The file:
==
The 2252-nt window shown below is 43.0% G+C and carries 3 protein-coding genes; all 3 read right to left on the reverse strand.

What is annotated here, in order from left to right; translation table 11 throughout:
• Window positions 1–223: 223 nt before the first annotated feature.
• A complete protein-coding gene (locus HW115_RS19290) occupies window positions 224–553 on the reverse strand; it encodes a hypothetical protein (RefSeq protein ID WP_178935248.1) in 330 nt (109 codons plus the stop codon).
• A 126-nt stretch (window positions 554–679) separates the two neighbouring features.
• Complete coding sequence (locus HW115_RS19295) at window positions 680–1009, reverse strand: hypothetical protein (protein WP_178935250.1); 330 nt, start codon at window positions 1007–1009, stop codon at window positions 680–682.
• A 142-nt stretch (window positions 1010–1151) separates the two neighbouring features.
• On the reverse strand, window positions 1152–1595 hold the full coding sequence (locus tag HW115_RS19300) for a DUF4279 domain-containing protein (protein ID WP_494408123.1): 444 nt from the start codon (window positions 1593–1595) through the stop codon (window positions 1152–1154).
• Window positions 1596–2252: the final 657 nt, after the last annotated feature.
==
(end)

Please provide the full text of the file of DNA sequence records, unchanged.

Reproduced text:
The 2252-nt window shown below is 43.0% G+C and carries 3 protein-coding genes; all 3 read right to left on the reverse strand.

What is annotated here, in order from left to right; translation table 11 throughout:
• Window positions 1–223: 223 nt before the first annotated feature.
• A complete protein-coding gene (locus HW115_RS19290) occupies window positions 224–553 on the reverse strand; it encodes a hypothetical protein (RefSeq protein ID WP_178935248.1) in 330 nt (109 codons plus the stop codon).
• A 126-nt stretch (window positions 554–679) separates the two neighbouring features.
• Complete coding sequence (locus HW115_RS19295) at window positions 680–1009, reverse strand: hypothetical protein (protein WP_178935250.1); 330 nt, start codon at window positions 1007–1009, stop codon at window positions 680–682.
• A 142-nt stretch (window positions 1010–1151) separates the two neighbouring features.
• On the reverse strand, window positions 1152–1595 hold the full coding sequence (locus tag HW115_RS19300) for a DUF4279 domain-containing protein (protein ID WP_494408123.1): 444 nt from the start codon (window positions 1593–1595) through the stop codon (window positions 1152–1154).
• Window positions 1596–2252: the final 657 nt, after the last annotated feature.